From many forums I saw that the SHA256 data cannot be decrypted? If that's really true then hows is the data verified? Whats the use of just encrypting the data? The same question goes for the digital signatures (which I believe is the hashed value and private key)?
closed as too broad by Matthew, Steffen Ullrich, S.L. Barth, Anders, Xander Dec 14 '16 at 14:42
Please edit the question to limit it to a specific problem with enough detail to identify an adequate answer. Avoid asking multiple distinct questions at once. See the How to Ask page for help clarifying this question. If this question can be reworded to fit the rules in the help center, please edit the question.
Secondly, since SHA256 is not an encryption function, it cannot be decrypted. What you mean is probably reversing it. In that case, SHA256 cannot be reversed because it's a one-way function. Reversing it would cause a preimage attack, which defeats its design goal.
Thirdly, SHA256 verification works by computing it again and comparing the result with the result at hand. If both results match, then the verification is successful. The theoretical background is that it's difficult to find another input which gives the same hash result. Violation of this creates a second-preimage attack, which defeats its design goal.
Finally, digital signatures are not simply hash and key combinations. But a hash function may improve its security.
SHA256 is not an encryption function but a hash function. The fundamental difference is that while encryption is a two way function (given the key) hash is only a one way function: given some data you can compute the hash, given the hash it is difficult (and mathematically impossible) to have the data back.
I said it is mathematically impossible to find the data from the hash because typically a hash function has a small codomain (for example 256bit for SHA256) but a big domain (you can hash any string), so there will be collisions: different strings with the same hash.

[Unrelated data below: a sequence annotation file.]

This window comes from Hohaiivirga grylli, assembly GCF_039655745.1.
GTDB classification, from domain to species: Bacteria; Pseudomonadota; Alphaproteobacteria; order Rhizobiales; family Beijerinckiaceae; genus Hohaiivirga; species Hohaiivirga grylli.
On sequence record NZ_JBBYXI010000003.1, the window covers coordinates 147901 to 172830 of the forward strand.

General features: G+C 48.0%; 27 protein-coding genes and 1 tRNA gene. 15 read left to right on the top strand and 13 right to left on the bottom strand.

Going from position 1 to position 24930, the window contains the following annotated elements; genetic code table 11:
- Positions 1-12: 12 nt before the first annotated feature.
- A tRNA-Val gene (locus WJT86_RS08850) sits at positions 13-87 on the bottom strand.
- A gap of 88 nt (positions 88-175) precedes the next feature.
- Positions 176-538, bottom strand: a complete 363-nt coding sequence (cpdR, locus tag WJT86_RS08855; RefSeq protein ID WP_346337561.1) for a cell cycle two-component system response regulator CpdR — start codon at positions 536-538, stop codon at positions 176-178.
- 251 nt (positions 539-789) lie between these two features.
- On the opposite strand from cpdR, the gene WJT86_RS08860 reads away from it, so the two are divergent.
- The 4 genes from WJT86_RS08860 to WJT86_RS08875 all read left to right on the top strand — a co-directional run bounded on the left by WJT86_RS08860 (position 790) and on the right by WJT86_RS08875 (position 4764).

For this reason if your password is saved in a hashed form then there exist infinite password (but they can be very long) that unlocks your account.
The good news is that collisions are rare when you use cryptographic hash functions, so your account is still safe.
Answering the fist part of your question, data verification is easy: if Alice sends to Bob a file with the hash checksum Bob can easily compute the hash of the file he has received and compare it with the hash received from Alice. This is usually enough to find out if there has been any error during the transmission (so the file is corrupt), but isn't enough if the transmission has been altered by some attacker that also altered the hash. So Alice and Bob needs a secure channel to transmit the hash (for example a https page with a valid certificate) or they need to sign the hash in some way.
So we move to the answer to your second question: Alice can sign the hash using her private key before sending it to Bob, in this way an attacker can't tamper with it without invalidating the signature.
Now you could ask why Alice signs with her RSA (or similar) key only the hash and not all the message, this is because computing RSA is slower than computing a hash (so she has to do the slow thing only on a small string: the hash). This was true especially when PGP was created and computers was slower.